Chancellor Charles R. Bantz
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Greetings from IUPUI

February 2008

The campus charged into the new year of 2008. The Jaguars men’s basketball team is playing well. Coach Ron Hunter made national news by going shoeless to gather shoes to donate to Africa, and we opened our long-awaited new Campus Center.

Thanks to the Campus Center’s remarkable design, with the east-side glass from the ground to the roof, activity within the building is clearly visible to passers-by. Our students are “taking it over” as their place to study, have a bite, visit, shop, and relax.

Eateries in the building include Caribou Coffee, Mondo Subs, Coyote Jack’s, Bamboo Asian Cuisine, Wild Greens, Outtakes, Mamma Leone's, and Chick-fil-A.

Indiana Memorial Credit Union and U.S. Postal Service branches are open. The IUPUI Barnes and Noble bookstore opened for spring semester textbook sales, and in April will become home to a Starbucks cafe.

Students have all the Enrollment Services staff (Admissions, Financial Aid, the Registrar) in one convenient place, as well as space for student organizations.

We’ve all waited for the Campus Center. Now we are eager to bring the community to visit it for events and exhibits.

On January 17, “Marching toward Justice” opened in the Campus Center’s Cultural Arts Gallery. The nationally touring exhibit honors U.S. Supreme Court Justice Thurgood Marshall and the history of all those who committed themselves to the creation and enforcement of the 14th Amendment to the U.S. Constitution.

On display until February 29, the exhibit features more than 100 photographs and other images from Wayne State University’s Damon J. Keith Law Collection of African-American Legal History. The story begins with the arrival of captive Africans to English colonial America in 1619 and ends with the admittance of nine African American students to Central High School in Little Rock, Arkansas, in 1957.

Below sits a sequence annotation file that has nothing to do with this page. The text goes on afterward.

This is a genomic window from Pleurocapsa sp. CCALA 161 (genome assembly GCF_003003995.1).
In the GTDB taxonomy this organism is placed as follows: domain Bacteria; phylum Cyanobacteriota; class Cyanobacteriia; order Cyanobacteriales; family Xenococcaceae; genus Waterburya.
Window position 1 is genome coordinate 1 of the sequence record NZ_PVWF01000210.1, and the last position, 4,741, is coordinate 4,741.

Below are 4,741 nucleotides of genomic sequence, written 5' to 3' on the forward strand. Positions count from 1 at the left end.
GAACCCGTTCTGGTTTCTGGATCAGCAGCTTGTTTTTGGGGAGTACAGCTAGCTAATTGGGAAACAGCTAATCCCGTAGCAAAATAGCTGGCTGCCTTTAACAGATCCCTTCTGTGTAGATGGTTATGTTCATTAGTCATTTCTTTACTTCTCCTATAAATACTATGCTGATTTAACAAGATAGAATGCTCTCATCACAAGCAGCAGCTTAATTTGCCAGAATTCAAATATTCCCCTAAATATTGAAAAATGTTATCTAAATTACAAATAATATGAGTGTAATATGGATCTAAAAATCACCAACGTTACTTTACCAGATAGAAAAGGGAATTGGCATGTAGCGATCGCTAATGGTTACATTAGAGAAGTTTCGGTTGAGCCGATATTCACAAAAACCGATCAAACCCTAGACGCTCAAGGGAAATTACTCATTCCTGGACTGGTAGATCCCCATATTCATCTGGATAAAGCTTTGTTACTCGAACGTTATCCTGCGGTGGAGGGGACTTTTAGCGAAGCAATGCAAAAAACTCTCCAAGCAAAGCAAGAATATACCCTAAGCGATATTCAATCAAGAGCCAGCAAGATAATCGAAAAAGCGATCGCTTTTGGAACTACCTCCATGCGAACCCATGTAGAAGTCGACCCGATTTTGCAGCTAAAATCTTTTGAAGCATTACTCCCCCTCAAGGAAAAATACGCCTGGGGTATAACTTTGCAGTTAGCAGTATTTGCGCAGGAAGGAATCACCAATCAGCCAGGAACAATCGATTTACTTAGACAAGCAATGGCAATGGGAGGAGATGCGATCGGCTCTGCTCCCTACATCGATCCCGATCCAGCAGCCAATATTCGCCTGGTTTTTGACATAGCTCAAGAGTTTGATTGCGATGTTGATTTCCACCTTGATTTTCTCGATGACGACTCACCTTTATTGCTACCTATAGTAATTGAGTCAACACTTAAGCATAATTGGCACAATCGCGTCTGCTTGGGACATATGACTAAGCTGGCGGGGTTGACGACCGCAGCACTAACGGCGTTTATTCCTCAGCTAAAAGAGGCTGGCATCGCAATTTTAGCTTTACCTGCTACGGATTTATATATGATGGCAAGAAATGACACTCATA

Our School of Social Work has also been a committed partner with Governor Mitch Daniels and the Indiana Department of Child Services, who were honored last month by the Annie E. Casey Foundation for progress in reforming the state's child welfare system. The nonprofit foundation cited Daniels' commitment to hiring hundreds of additional caseworkers, thereby reducing client load, and to increasing the training and educational requirements for employees at all levels.

Admission to the exhibit is free of charge and open to the general public for viewing during regular IUPUI Campus Center hours. For hours, call (317) 278-2533.

The Woodrow Wilson National Fellowship Foundation recently selected Indiana as the first site for its new national fellowship for high school teachers.

A grant from the Lilly Endowment of $10,161,106 supports the program, which focuses on high school math and science teaching. It was terrific to see Governor Mitch Daniels, Lilly Endowment leaders, IPS Superintendent Eugene White, and Woodrow Wilson Foundation President Arthur Levine announce the program in late December.

The program will provide Fellows with a $30,000 stipend to complete a year-long master’s program at IUPUI, Ball State University, Purdue University, or University of Indianapolis. Fellows are then placed in a high-need school that has committed to provide ongoing mentoring.

The fellowship is open to applicants with outstanding undergraduate records and majors in math or science from around the nation who are willing to teach in Indiana for at least three years. Initially the program will prepare 80 new Indiana math and science teachers each year, with plans to scale up to 400 per year.

“Indiana was selected as the lead state for launching this fellowship because of the commitment to education shown by the governor and other state leaders, strong support for the program within the state’s philanthropic and business communities, and the willingness of leading universities, as well as local school superintendents, to advance exemplary approaches to teacher preparation,” said President Arthur Levine.

IUPUI will build our program on the outstanding work being done in the Urban Center for the Advancement of STEM Education (UCASE). We established UCASE to transform our training of science, technology, engineering, and mathematics teachers. In three years, UCASE has already received more than $3 million in federal funding.

At the announcement, Governor Mitch Daniels said it well:

“Nothing gives a child a better chance in life than an excellent teacher. The reverse is also true. Anything we can do to increase the quality of teaching in Hoosier classrooms will pay off enormously in brighter futures for our kids.”

Charles R. Bantz


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